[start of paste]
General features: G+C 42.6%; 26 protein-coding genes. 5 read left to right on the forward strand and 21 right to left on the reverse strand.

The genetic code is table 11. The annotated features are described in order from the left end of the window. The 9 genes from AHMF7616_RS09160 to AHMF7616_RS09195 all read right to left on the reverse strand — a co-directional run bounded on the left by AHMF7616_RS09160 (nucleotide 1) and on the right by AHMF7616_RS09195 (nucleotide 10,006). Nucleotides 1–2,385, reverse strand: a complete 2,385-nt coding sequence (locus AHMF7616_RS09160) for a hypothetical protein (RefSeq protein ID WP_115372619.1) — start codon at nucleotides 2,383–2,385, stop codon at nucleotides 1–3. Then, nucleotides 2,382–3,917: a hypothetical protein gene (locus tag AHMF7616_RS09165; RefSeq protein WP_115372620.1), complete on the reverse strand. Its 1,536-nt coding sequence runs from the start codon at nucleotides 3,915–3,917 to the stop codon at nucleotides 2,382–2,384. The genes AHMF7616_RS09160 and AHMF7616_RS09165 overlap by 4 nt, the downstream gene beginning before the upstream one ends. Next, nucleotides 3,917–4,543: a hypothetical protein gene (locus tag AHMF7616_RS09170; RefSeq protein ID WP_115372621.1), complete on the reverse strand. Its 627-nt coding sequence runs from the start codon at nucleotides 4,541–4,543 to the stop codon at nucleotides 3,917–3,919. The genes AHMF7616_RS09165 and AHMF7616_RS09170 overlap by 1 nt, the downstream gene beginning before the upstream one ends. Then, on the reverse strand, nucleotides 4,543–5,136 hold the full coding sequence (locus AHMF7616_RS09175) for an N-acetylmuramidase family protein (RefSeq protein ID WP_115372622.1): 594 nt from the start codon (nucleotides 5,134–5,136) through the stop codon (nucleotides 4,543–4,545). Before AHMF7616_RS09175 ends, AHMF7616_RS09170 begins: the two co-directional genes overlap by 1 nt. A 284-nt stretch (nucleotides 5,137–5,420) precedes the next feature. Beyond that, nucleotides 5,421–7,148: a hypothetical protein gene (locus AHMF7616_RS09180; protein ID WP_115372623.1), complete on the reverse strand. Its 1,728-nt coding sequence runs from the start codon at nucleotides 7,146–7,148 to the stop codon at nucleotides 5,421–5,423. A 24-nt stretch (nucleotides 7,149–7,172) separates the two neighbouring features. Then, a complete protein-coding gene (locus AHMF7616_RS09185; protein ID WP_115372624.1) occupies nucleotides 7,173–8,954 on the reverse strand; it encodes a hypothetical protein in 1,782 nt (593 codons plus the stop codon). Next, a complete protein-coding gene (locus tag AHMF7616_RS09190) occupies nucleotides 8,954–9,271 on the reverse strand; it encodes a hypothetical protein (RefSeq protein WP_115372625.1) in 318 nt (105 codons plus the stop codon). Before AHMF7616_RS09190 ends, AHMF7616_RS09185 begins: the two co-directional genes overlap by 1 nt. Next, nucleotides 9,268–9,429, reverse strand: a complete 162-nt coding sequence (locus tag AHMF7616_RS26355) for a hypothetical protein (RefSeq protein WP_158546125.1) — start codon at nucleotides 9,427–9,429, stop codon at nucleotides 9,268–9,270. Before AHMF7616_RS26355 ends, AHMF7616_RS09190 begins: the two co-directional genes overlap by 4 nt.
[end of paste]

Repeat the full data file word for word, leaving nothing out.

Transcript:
General features: G+C 42.6%; 26 protein-coding genes. 5 read left to right on the forward strand and 21 right to left on the reverse strand.

The genetic code is table 11. The annotated features are described in order from the left end of the window. The 9 genes from AHMF7616_RS09160 to AHMF7616_RS09195 all read right to left on the reverse strand — a co-directional run bounded on the left by AHMF7616_RS09160 (nucleotide 1) and on the right by AHMF7616_RS09195 (nucleotide 10,006). Nucleotides 1–2,385, reverse strand: a complete 2,385-nt coding sequence (locus AHMF7616_RS09160) for a hypothetical protein (RefSeq protein ID WP_115372619.1) — start codon at nucleotides 2,383–2,385, stop codon at nucleotides 1–3. Then, nucleotides 2,382–3,917: a hypothetical protein gene (locus tag AHMF7616_RS09165; RefSeq protein WP_115372620.1), complete on the reverse strand. Its 1,536-nt coding sequence runs from the start codon at nucleotides 3,915–3,917 to the stop codon at nucleotides 2,382–2,384. The genes AHMF7616_RS09160 and AHMF7616_RS09165 overlap by 4 nt, the downstream gene beginning before the upstream one ends. Next, nucleotides 3,917–4,543: a hypothetical protein gene (locus tag AHMF7616_RS09170; RefSeq protein ID WP_115372621.1), complete on the reverse strand. Its 627-nt coding sequence runs from the start codon at nucleotides 4,541–4,543 to the stop codon at nucleotides 3,917–3,919. The genes AHMF7616_RS09165 and AHMF7616_RS09170 overlap by 1 nt, the downstream gene beginning before the upstream one ends. Then, on the reverse strand, nucleotides 4,543–5,136 hold the full coding sequence (locus AHMF7616_RS09175) for an N-acetylmuramidase family protein (RefSeq protein ID WP_115372622.1): 594 nt from the start codon (nucleotides 5,134–5,136) through the stop codon (nucleotides 4,543–4,545). Before AHMF7616_RS09175 ends, AHMF7616_RS09170 begins: the two co-directional genes overlap by 1 nt. A 284-nt stretch (nucleotides 5,137–5,420) precedes the next feature. Beyond that, nucleotides 5,421–7,148: a hypothetical protein gene (locus AHMF7616_RS09180; protein ID WP_115372623.1), complete on the reverse strand. Its 1,728-nt coding sequence runs from the start codon at nucleotides 7,146–7,148 to the stop codon at nucleotides 5,421–5,423. A 24-nt stretch (nucleotides 7,149–7,172) separates the two neighbouring features. Then, a complete protein-coding gene (locus AHMF7616_RS09185; protein ID WP_115372624.1) occupies nucleotides 7,173–8,954 on the reverse strand; it encodes a hypothetical protein in 1,782 nt (593 codons plus the stop codon). Next, a complete protein-coding gene (locus tag AHMF7616_RS09190) occupies nucleotides 8,954–9,271 on the reverse strand; it encodes a hypothetical protein (RefSeq protein WP_115372625.1) in 318 nt (105 codons plus the stop codon). Before AHMF7616_RS09190 ends, AHMF7616_RS09185 begins: the two co-directional genes overlap by 1 nt. Next, nucleotides 9,268–9,429, reverse strand: a complete 162-nt coding sequence (locus tag AHMF7616_RS26355) for a hypothetical protein (RefSeq protein WP_158546125.1) — start codon at nucleotides 9,427–9,429, stop codon at nucleotides 9,268–9,270. Before AHMF7616_RS26355 ends, AHMF7616_RS09190 begins: the two co-directional genes overlap by 4 nt.